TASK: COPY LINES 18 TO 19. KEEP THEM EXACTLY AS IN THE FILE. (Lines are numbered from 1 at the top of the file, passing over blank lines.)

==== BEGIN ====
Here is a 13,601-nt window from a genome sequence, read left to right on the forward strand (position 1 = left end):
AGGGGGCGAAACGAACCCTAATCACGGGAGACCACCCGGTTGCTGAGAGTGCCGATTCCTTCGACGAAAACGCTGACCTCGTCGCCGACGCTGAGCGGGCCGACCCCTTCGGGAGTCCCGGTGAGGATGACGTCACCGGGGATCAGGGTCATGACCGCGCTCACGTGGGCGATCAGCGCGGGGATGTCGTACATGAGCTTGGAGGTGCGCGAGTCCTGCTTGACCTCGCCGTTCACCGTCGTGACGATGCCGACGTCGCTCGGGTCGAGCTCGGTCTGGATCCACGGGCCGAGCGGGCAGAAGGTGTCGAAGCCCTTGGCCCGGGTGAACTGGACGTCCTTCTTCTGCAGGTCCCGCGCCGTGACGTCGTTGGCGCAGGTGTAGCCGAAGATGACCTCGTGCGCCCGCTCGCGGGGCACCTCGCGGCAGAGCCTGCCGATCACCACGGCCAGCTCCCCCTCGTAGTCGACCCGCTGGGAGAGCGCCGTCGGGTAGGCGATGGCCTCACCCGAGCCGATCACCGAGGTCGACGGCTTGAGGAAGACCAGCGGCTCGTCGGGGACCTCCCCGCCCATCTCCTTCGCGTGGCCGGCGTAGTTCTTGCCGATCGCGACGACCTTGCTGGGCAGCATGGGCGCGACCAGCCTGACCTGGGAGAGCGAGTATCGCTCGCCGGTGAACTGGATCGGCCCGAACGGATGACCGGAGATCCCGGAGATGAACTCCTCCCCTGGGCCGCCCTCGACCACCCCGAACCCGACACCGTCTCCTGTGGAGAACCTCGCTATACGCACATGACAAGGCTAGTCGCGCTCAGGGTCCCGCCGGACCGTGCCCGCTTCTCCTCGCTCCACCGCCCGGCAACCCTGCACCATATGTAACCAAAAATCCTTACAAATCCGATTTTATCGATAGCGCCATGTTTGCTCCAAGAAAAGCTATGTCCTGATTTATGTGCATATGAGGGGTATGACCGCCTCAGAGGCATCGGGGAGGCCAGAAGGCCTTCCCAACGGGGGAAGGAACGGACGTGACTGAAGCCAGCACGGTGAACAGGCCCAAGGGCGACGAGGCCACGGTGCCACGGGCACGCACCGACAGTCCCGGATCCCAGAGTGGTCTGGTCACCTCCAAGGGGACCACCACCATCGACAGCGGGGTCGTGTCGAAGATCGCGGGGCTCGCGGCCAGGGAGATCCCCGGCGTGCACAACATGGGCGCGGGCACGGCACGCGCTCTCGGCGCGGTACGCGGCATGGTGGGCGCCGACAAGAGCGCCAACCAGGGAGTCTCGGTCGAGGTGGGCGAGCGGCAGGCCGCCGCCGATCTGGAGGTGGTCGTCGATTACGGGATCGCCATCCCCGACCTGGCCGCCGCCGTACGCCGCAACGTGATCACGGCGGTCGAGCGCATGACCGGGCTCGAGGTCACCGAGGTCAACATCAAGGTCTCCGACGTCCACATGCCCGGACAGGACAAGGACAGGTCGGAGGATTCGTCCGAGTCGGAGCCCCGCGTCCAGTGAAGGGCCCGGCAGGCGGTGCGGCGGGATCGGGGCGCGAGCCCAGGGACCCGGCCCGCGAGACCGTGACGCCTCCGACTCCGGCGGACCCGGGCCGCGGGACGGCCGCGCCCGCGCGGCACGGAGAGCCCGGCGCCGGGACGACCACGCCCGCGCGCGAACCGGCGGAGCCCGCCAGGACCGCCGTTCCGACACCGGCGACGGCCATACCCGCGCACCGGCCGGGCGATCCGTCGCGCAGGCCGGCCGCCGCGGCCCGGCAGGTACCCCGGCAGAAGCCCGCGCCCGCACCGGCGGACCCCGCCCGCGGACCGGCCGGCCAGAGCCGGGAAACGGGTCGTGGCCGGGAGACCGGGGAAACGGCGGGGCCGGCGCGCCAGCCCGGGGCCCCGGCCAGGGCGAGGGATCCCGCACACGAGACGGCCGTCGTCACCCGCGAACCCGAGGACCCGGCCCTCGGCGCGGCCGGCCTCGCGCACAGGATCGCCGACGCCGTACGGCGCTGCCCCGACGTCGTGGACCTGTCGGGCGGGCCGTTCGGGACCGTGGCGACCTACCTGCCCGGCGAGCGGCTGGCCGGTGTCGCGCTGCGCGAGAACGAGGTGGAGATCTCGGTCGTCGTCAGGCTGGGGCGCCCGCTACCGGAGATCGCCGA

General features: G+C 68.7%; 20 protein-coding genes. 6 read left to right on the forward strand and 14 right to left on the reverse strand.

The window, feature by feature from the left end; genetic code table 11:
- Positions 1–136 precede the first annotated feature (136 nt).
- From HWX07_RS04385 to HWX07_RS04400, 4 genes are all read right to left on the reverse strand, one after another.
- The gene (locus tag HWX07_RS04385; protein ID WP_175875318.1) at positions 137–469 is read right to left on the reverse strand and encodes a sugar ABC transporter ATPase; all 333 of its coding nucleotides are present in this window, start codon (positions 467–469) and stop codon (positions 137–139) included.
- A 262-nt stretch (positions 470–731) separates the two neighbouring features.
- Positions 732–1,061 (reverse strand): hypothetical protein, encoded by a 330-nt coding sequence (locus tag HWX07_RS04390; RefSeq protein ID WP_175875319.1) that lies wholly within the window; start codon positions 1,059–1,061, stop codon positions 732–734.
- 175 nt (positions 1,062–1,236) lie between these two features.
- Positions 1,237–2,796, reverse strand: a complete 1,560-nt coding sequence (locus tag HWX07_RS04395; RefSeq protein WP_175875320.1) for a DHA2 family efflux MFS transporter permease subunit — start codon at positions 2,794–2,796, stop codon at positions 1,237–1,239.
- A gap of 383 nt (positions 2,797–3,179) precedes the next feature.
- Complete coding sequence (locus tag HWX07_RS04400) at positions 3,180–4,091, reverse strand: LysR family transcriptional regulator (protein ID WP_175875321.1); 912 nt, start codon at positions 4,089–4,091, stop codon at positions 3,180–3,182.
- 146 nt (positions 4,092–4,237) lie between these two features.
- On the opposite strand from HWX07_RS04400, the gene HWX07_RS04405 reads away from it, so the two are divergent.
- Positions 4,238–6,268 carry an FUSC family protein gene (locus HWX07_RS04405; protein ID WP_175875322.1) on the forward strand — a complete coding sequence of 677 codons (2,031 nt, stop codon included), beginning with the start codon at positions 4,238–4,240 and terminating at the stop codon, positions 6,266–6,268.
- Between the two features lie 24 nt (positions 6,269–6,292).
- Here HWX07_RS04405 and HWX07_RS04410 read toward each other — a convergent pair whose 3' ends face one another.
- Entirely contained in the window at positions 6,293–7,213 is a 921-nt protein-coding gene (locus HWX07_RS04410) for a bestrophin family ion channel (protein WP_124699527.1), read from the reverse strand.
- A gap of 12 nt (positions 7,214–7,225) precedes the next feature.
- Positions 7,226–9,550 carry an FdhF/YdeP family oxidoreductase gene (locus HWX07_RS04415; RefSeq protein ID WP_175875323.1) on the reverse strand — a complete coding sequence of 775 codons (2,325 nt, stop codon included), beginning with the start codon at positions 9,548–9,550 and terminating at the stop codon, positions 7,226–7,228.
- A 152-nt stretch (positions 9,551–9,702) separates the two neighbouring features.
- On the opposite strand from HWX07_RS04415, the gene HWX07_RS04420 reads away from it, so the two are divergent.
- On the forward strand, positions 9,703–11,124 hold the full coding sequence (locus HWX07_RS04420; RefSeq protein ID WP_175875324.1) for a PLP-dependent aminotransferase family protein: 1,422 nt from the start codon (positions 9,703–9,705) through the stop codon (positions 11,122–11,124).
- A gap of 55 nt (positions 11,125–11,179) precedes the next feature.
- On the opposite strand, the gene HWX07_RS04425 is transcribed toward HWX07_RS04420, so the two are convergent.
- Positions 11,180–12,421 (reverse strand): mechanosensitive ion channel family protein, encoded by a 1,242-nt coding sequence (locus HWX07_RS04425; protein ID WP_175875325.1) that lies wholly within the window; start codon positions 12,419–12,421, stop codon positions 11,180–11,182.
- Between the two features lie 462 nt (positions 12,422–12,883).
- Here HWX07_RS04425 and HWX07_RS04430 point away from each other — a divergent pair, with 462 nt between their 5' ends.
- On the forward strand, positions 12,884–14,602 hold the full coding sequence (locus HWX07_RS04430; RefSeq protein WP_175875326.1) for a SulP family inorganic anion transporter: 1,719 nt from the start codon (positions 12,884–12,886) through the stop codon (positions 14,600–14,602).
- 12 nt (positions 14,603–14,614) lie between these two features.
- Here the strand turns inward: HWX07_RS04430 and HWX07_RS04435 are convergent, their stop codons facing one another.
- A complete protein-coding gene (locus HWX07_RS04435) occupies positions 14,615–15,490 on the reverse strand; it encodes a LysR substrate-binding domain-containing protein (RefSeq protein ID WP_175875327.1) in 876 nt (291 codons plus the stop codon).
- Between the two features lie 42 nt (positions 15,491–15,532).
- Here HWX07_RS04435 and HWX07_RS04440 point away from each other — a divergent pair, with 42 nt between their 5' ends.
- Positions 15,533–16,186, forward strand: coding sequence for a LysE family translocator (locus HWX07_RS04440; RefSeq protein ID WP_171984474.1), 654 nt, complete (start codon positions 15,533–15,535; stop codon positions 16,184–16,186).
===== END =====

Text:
- Here HWX07_RS04405 and HWX07_RS04410 read toward each other — a convergent pair whose 3' ends face one another.
- Entirely contained in the window at positions 6,293–7,213 is a 921-nt protein-coding gene (locus HWX07_RS04410) for a bestrophin family ion channel (protein WP_124699527.1), read from the reverse strand.